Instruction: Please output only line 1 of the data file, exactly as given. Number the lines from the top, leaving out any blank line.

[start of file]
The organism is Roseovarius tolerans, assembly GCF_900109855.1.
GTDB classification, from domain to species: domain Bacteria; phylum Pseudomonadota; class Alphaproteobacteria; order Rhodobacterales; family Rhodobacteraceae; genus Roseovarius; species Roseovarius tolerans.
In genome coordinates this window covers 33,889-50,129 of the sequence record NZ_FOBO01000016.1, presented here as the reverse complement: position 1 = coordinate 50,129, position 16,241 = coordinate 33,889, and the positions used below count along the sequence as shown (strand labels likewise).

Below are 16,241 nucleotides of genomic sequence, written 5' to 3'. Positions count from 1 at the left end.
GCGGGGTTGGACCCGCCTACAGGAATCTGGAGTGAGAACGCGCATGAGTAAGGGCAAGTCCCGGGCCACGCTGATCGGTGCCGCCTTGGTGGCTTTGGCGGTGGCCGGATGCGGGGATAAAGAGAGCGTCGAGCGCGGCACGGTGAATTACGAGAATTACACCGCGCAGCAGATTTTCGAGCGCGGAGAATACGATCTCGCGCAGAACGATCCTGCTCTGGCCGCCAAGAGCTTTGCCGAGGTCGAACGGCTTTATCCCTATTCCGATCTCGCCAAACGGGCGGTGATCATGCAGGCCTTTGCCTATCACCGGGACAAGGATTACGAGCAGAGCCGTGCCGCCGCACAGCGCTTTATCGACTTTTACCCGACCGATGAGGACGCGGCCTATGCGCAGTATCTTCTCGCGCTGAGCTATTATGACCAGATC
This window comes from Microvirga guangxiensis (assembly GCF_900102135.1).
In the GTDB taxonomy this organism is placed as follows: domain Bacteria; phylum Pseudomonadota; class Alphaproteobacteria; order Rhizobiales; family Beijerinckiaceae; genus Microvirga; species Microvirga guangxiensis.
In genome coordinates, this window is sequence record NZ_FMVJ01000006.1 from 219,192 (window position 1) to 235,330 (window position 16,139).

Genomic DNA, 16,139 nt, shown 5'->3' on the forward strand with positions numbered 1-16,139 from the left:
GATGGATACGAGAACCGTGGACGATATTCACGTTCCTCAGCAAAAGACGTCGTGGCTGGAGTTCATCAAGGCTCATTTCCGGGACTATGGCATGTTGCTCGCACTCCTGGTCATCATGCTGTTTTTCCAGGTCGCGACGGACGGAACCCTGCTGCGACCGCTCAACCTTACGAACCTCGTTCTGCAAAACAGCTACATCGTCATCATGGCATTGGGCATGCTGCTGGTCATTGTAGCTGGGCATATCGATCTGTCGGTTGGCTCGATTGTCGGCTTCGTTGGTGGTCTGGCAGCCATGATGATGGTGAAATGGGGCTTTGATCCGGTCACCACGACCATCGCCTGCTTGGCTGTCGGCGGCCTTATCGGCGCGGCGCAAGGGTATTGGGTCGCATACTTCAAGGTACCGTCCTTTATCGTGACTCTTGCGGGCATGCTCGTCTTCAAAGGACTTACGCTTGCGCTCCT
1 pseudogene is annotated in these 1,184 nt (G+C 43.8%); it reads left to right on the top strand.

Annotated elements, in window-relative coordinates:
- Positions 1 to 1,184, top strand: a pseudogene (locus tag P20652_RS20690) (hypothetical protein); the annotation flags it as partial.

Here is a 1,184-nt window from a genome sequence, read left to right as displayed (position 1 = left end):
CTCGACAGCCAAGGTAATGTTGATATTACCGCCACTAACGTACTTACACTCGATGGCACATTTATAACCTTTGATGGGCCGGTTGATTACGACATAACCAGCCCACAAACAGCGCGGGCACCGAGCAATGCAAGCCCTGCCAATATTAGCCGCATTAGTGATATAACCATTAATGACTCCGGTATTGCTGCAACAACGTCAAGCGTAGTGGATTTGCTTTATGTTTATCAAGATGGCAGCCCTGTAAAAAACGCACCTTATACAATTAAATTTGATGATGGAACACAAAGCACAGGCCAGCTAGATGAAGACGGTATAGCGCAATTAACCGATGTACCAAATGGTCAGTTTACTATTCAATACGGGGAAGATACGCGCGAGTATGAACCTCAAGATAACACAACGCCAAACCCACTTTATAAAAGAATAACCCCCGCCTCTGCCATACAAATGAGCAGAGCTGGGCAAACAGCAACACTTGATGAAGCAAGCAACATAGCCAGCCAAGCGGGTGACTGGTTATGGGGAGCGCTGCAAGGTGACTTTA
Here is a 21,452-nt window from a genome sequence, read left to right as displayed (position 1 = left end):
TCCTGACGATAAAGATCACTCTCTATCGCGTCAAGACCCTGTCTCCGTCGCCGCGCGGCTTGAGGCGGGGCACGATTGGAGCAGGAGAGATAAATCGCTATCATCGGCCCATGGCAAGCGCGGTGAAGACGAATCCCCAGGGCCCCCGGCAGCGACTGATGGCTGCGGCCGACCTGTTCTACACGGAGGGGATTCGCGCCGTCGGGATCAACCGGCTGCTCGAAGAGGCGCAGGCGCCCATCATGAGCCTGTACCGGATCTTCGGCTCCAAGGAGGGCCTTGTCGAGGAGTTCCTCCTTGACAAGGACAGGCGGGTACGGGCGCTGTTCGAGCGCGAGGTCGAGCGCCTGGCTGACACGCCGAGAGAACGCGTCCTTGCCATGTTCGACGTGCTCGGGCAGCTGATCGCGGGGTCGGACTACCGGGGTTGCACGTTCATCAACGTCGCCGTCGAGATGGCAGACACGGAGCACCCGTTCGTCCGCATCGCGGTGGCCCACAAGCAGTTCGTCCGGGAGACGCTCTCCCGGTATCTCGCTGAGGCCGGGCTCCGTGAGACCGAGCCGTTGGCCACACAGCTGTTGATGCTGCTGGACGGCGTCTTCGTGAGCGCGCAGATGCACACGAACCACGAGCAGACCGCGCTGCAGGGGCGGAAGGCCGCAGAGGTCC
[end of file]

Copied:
The organism is Roseovarius tolerans, assembly GCF_900109855.1.